Minnesota QB Tanner Morgan says dad's brain tumor was opportunity to 'testify and grow in faith'

Spending time at home with family during the coronavirus pandemic meant something a little bit different for Minnesota quarterback Tanner Morgan. On May 12, his dad, Ted, successfully underwent surgery to remove a brain tumor at the Mayo Clinic.

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“I think the gist of it is how I feel the Lord has blessed us to get into Mayo so quick and get the best care in the world and all the people that have reached out,” Ted told the Pioneer Press in May. “They have been so unbelievably kind and courteous to us. People that we don’t even know. People believing in faith and that things are going to be OK. There is nothing more important than that.”

When asked this week about everything his family has gone through the past few months, Tanner talked about the ways in which his family’s faith has grown.

“As a family, obviously there was a lot of stuff going on but it was a great opportunity to testify and grow in faith with earthly trials that go on,” he said during a virtual press conference. “To really just trust in God that His plan is amazing, whether it may be good or bad things that happen to you in this world, and we may have all the questions in the world for God, to Jesus and all those different things. All we know is that He’s here for us, the Holy Spirit is with us and personally seeing my dad’s growth in his faith is just amazing, because I know where he’s going to spend his eternal life — with Jesus in Heaven. That means more than anything.”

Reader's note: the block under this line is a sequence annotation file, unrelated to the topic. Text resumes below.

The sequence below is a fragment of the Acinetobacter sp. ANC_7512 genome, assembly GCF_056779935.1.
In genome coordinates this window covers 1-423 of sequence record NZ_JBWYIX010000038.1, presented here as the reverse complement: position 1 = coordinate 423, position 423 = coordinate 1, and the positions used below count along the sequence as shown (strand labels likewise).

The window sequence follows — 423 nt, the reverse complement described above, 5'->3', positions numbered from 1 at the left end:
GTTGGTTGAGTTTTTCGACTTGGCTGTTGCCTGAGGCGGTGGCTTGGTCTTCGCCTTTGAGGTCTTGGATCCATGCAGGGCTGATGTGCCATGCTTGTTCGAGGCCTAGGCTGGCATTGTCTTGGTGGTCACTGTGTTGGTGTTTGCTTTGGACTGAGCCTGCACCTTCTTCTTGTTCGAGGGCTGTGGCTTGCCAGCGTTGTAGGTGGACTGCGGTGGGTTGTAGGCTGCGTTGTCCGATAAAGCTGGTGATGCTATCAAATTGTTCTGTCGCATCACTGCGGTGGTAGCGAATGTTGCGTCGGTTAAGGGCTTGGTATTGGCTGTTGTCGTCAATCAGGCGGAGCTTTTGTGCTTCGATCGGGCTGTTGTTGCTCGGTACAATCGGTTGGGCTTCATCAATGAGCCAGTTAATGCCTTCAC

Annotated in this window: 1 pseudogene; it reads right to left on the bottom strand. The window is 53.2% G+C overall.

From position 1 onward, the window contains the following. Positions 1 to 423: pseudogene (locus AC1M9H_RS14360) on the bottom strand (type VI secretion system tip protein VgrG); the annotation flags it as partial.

Tanner also mentioned the amount of support he’s received from the Gophers’ coaching staff led by head coach P.J. Fleck, a sentiment echoed by Ted.

“There are people all over the country praying for me, especially up in Minnesota,” Ted said. “From the AD down to the coaches, the support they have given Tanner and all of us has just been unbelievable.”

In 2019, Tanner led Minnesota to its winningest season since 1904, capped off by a 31-24 victory over Auburn in the Outback Bowl. He set new single-season school records for passing yards, passing touchdowns and completion percentage.

The Big Ten’s decision to cancel fall sports means Tanner and his teammates will have to wait until at least the spring to attempt to build off their 11-2 record in 2019.

“At the end of the day, we wouldn’t be here if we didn’t love to play football,” Tanner said. “The Big Ten did what they thought was best for player health and safety. I commend them for being the conference that actually put player health and safety first.”

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